This question is rather straightforward. Let \( 1 < \alpha < \eta \). We know that there exists a unique bounded tetration function \( F(z) = \alpha \uparrow^2 z \) that is holomorphic for \( \Re(z) > 0 \). But is \( \Re (F(z)) > 0 \)? Does the bounded tetration function take the right half plane to itself?

If this is true, this manages to prove a lot of things. First of all, it follows that tetration has only one fixed point \( \omega \) such that \( F(\omega) = \omega \), that is geometrically attracting \( 0<F'(\omega) < 1 \), which follows by the Schwarz lemma. Secondly \( F^{\circ n}(z) \to \omega \) for all \( z \in \mathbb{C}_{\Re(z) > 0} \). All of the orbits of \( F \) tend to this fixed point.

This implies we can construct a complex iteration \( F^{\circ z}(\zeta):\mathbb{C}_{\Re(z) > 0} \times \mathbb{C}_{\Re(\zeta)>0} \to \mathbb{C}_{\Re(\zeta)>0} \). Therefore giving us pentation \( F^{\circ z}(1) = \alpha \uparrow^{3} z \) that ALSO takes the right half plane into itself. Therefore it ALSO has a unique fixed point, this fixed point is ALSO geometrically attracting, all of the orbits of pentation tend to this fixed point, and now we can rinse and repeat to construct hexation, so on and so forth.

The great part about this is how it qualifies the sequence of bounded analytic hyper-operators. It gives a lot of great properties. We get the following things for free.

\( \alpha \uparrow^n z \) for \( n\ge 2 \) is holomorphic in \( z \) and analytic for \( 1 < \alpha < \eta \) (I still haven't really managed to show the hyper-operators are analytic in the base argument, only continuous; but with this lemma, it follows trivially).

\( \alpha \uparrow^n z : \mathbb{C}_{\Re(z) > 0} \to \mathbb{C}_{\Re(z) > 0} \) (before I simply wrote they send to the complex plane and focused on their behaviour in \( \mathbb{R}^+ \)).

\( \alpha \uparrow^n z \) has a purely imaginary period (something that gives a lot of cool things, like a Fourier series representation for example).

if \( \omega_{n-1} \) is the fixed point of \( \uparrow^{n-1} \) or the limit at infinity of \( \uparrow^n \), then \( |\alpha \uparrow^n z - \omega_{n-1}|< C q^x \) for \( x = \Re(z) \) for some \( 0 < q < 1 \). (Exponential decay is always nice.)

...(I could go on)...

And most importantly, these functions satisfy the holy grail of functional equations

\( \alpha \uparrow^n (\alpha \uparrow^{n+1} z) = \alpha \uparrow^{n+1} (z+1) \)

The functional equation is something I could never truly get perfect, because I only managed to show it on the real positive line, without sending the right half plane to itself, the composition in the complex plane is technically ill defined.

So all in all, I've boiled a whollllllllleeeee swash of questions into one question.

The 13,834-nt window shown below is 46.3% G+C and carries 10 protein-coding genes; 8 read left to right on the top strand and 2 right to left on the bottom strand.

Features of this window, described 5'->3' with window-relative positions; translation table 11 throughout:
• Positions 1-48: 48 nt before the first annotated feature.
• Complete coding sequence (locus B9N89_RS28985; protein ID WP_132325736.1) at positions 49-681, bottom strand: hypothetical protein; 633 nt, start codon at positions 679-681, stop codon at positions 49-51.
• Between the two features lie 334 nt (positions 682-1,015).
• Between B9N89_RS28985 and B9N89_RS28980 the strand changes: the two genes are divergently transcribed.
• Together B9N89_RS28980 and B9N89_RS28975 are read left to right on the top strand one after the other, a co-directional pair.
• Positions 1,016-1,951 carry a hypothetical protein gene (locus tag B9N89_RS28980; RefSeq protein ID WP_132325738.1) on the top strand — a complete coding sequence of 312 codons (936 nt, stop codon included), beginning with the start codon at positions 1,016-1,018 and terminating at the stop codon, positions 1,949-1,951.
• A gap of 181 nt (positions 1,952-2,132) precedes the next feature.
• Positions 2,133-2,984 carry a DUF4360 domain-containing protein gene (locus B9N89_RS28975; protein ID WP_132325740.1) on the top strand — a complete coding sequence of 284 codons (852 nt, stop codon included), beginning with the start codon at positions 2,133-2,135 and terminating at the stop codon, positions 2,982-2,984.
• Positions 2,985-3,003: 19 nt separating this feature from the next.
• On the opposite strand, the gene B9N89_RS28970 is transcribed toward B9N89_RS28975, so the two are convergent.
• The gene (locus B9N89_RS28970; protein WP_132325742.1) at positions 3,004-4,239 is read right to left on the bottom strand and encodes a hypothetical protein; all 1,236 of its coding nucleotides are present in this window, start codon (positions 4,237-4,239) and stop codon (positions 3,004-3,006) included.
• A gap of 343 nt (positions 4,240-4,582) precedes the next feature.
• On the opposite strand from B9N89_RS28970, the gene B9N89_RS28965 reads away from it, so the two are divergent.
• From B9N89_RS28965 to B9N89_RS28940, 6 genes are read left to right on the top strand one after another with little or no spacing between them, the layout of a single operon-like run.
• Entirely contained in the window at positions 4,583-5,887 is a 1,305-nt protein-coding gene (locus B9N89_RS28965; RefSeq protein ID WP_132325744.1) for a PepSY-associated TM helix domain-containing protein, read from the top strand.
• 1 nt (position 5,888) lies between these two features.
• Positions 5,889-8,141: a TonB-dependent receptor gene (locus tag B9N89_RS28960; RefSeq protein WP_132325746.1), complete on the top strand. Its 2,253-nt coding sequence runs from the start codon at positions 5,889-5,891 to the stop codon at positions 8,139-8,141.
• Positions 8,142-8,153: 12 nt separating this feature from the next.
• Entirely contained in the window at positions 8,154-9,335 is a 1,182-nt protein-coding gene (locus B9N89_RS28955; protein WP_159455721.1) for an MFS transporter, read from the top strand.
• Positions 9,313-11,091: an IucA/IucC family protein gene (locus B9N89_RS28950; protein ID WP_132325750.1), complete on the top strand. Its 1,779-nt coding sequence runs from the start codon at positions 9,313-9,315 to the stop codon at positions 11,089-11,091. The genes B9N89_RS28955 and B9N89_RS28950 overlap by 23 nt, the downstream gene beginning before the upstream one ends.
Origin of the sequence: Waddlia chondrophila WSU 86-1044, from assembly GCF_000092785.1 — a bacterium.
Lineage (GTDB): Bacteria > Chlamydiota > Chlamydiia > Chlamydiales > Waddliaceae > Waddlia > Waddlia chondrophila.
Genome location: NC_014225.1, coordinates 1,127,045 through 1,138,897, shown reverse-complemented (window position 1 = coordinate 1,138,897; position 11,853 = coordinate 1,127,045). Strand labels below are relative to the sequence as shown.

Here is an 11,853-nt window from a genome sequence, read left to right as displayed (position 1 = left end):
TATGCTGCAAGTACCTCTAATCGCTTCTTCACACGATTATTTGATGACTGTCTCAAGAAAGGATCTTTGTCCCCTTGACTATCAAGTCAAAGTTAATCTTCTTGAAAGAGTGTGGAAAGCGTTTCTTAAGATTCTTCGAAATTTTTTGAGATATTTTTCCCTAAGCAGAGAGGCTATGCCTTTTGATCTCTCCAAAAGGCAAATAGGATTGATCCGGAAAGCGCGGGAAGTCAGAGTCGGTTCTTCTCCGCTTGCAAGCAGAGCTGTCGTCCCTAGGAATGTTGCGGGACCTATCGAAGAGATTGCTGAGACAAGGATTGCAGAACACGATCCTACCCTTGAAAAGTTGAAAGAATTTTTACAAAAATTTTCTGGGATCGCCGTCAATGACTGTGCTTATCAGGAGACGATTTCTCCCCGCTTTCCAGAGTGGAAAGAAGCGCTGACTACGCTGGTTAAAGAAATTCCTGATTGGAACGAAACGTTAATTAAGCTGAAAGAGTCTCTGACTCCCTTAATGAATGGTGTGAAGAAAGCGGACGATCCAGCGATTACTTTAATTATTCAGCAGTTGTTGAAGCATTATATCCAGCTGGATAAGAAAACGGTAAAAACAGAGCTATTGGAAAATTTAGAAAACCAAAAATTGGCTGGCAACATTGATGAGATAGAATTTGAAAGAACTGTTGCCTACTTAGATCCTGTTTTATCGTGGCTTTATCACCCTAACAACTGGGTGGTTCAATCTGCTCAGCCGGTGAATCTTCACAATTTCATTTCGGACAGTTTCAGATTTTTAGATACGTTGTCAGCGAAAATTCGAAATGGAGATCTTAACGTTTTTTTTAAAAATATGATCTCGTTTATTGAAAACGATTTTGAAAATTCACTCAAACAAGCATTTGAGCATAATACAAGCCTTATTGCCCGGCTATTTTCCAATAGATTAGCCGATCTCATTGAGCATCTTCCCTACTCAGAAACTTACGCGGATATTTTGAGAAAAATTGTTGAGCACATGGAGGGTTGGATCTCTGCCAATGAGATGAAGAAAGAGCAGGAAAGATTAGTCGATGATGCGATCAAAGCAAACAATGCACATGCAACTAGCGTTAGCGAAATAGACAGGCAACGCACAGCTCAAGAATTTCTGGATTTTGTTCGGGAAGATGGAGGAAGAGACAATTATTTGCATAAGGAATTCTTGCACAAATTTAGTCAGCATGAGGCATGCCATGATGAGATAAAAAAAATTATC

Does \( \alpha \uparrow^2 z : \mathbb{C}_{\Re(z) > 0} \to \mathbb{C}_{\Re(z) > 0} \)?

If anyone's curious, I can explain how I've approached the question. It's a little convoluted, so I'll leave it out till someone asks me.

If this is true, this manages to prove a lot of things. First of all, it follows that tetration has only one fixed point \( \omega \) such that \( F(\omega) = \omega \), that is geometrically attracting \( 0<F'(\omega) < 1 \), which follows by the Schwarz lemma. Secondly \( F^{\circ n}(z) \to \omega \) for all \( z \in \mathbb{C}_{\Re(z) > 0} \). All of the orbits of \( F \) tend to this fixed point.

This implies we can construct a complex iteration \( F^{\circ z}(\zeta):\mathbb{C}_{\Re(z) > 0} \times \mathbb{C}_{\Re(\zeta)>0} \to \mathbb{C}_{\Re(\zeta)>0} \). Therefore giving us pentation \( F^{\circ z}(1) = \alpha \uparrow^{3} z \) that ALSO takes the right half plane into itself. Therefore it ALSO has a unique fixed point, this fixed point is ALSO geometrically attracting, all of the orbits of pentation tend to this fixed point, and now we can rinse and repeat to construct hexation, so on and so forth.

The great part about this is how it qualifies the sequence of bounded analytic hyper-operators. It gives a lot of great properties. We get the following things for free.

\( \alpha \uparrow^n z \) for \( n\ge 2 \) is holomorphic in \( z \) and analytic for \( 1 < \alpha < \eta \) (I still haven't really managed to show the hyper-operators are analytic in the base argument, only continuous; but with this lemma, it follows trivially).

\( \alpha \uparrow^n z : \mathbb{C}_{\Re(z) > 0} \to \mathbb{C}_{\Re(z) > 0} \) (before I simply wrote they send to the complex plane and focused on their behaviour in \( \mathbb{R}^+ \)).

\( \alpha \uparrow^n z \) has a purely imaginary period (something that gives a lot of cool things, like a Fourier series representation for example).

if \( \omega_{n-1} \) is the fixed point of \( \uparrow^{n-1} \) or the limit at infinity of \( \uparrow^n \), then \( |\alpha \uparrow^n z - \omega_{n-1}|< C q^x \) for \( x = \Re(z) \) for some \( 0 < q < 1 \). (Exponential decay is always nice.)

...(I could go on)...

And most importantly, these functions satisfy the holy grail of functional equations

\( \alpha \uparrow^n (\alpha \uparrow^{n+1} z) = \alpha \uparrow^{n+1} (z+1) \)

The functional equation is something I could never truly get perfect, because I only managed to show it on the real positive line, without sending the right half plane to itself, the composition in the complex plane is technically ill defined.

So all in all, I've boiled a whollllllllleeeee swash of questions into one question.

Does \( \alpha \uparrow^2 z : \mathbb{C}_{\Re(z) > 0} \to \mathbb{C}_{\Re(z) > 0} \)?

If anyone's curious, I can explain how I've approached the question. It's a little convoluted, so I'll leave it out till someone asks me.